The pond (111°20'50.16"E, 30°44'30.978"N) is located at a suburban district of Yichang city, Hubei province, Central China. Yichang city is of a subtropical continental monsoon climate with a largely changing temperature in the spring, heavy rain and drought in the summer, wet weather in autumn and humid and snowy weather in the winter. T?he average annual temperature is 16.9 0C, and the average rainfall is 1215.6 mm. The pond is about 2,500 m2 with a maximum and mean water depth of 2.5 and 1.5 m respectively. It is surrounded by a small, locally known restaurant, and is a popular fishing area. T?he total nitrogen and phosphorus concentrations in waters are about 0.067 and 0.020 mg/L respectively. The pound bottom is covered with soft organic sediments (the total organic carbon content is 27.92 mg/g). The waters appeared green color owing to a great deal of the growing algae(mainly Fragilaria, Scenedesmus quadricanda, and Oocystis). We carried out diel flux measuring at two sites, which are 2 and 5 m away from its bank, and with depths of 1.2 and 1.5 m respectively (here marked as Site N and F). The field campaign lasted 48 hours from July 22 to 24, 2013. Here, we only report the results of Site N because of its representative water depth and location.

In situ sampling measurements and analysis

Surface and bottom water temperature (Ts and Tb), pH, air temperature (Ta), air pressure (Pa), intensity of illumination (Ii) and wind speed (Swi) were measured at the sites. Water temperature, the pH of water, and dissolved oxygen concentration (DO) in water were measured using the multi-parameter instrument Orion Star A329 (the United States). Water samples were taken from depths of 0.1 m below the water surface and 0.1 m above the bottom respectively for analysis of chlorophyll a concentration (Chl-a), and dissolved CH4 and CO2. Water samples (350 mL) were collected and transported to the laboratory for Chl-a analysis using the national standard method [22]. A headspace equilibration technique was used to quantify dissolved gas concentrations in water, and dissolved gas concentration in water is calculated according to the equation given by Johnson et al. [23].

Water-to-air fluxes

A dynamic closed floating chamber system was used to measure diel CH4 and CO2 flux across the water-air interface. The chambers are non-transparent, thermally insulated tubes with a volume of 43.30 L and a surface area of 0.096 m2 (diameter and height are 0.35 and 0.45 m respectively). Fans inside the chambers were applied to obtain better mixing of the air inside the chamber headspace. When we measured the emission flux of CH4 and CO2 across the waterair interface, one chamber was connected to a Los Gatos Research's Greenhouse Gas Analyzer (DLT-100) (Los Gatos Research, USA), which could monitor the CH4 and CO2 concentration inside the chamber continuously with 1Hz frequency. The DLT-100 is a cavity ring down spectrometer with high resolution (0.1 ppb) and precision (1% of reading the accuracy) and was already described in detail and used by previous researchers [8,9,24-28]. A single flux measurement was usually finished in 30 minutes. The chamber was then taken off the water surface to ensure adequate exchanging and mixing between gas inside the chamber and the environmental air. A separate chamber at the other site was connected to the DLT-100 Analyzer to continue the f?lux measuring. Thus, we alternated between monitoring sites N and F.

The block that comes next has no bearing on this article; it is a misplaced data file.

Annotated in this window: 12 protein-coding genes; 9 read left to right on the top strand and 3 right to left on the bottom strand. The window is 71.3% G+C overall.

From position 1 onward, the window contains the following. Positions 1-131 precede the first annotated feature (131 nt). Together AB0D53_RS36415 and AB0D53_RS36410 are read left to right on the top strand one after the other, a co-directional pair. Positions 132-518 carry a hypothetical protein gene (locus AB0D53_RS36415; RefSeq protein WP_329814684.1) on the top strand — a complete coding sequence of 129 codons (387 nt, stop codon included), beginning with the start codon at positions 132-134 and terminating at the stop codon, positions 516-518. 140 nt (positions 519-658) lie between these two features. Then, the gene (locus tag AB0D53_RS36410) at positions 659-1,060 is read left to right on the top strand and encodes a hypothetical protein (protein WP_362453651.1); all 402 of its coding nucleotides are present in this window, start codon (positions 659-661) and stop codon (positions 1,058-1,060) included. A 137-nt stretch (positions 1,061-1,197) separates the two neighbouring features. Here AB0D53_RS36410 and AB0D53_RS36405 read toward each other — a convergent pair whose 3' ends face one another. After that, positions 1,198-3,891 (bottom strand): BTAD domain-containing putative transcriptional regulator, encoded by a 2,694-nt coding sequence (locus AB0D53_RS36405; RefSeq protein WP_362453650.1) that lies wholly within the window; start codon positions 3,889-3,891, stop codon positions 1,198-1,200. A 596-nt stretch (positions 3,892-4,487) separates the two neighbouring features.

When there is no or little gas bubbles present in the chamber, concentrations of CH4 and CO2 gradually curve over time in a straight line due to the increase or decrease of gas concentrations in the chamber (Figure1a). Under this situation, a simple linear regression method is used to calculate the releasing rate and the flux of gases, which was described in detail by Lambert and Fréchette [29]. The gas concentration in the chamber will increase abruptly when bubbling occurs (Figure1b). We can separate the bubble and diffusion flux with data acquired by the DLT-100 Analyzer thanks to its high sampling frequency (See the captions of Figure 1b) in (b): AB & CD- diffusing, BC-bubbling. The equation (Y = 0.00320*X + 2.41913) is acquired by linear fitting based on data of AB; Ct is the measured CH4 concentration at the monitored endpoint; Cd is the calculated CH4 concentration at the monitored endpoint according to the fitted equation; and the surplus CH4 concentration in the chamber resulted from bubble is equal to Ct minus Cd. The figure above displays the calculated averages derived from original data. Each data point is derived from 20 individual data entries.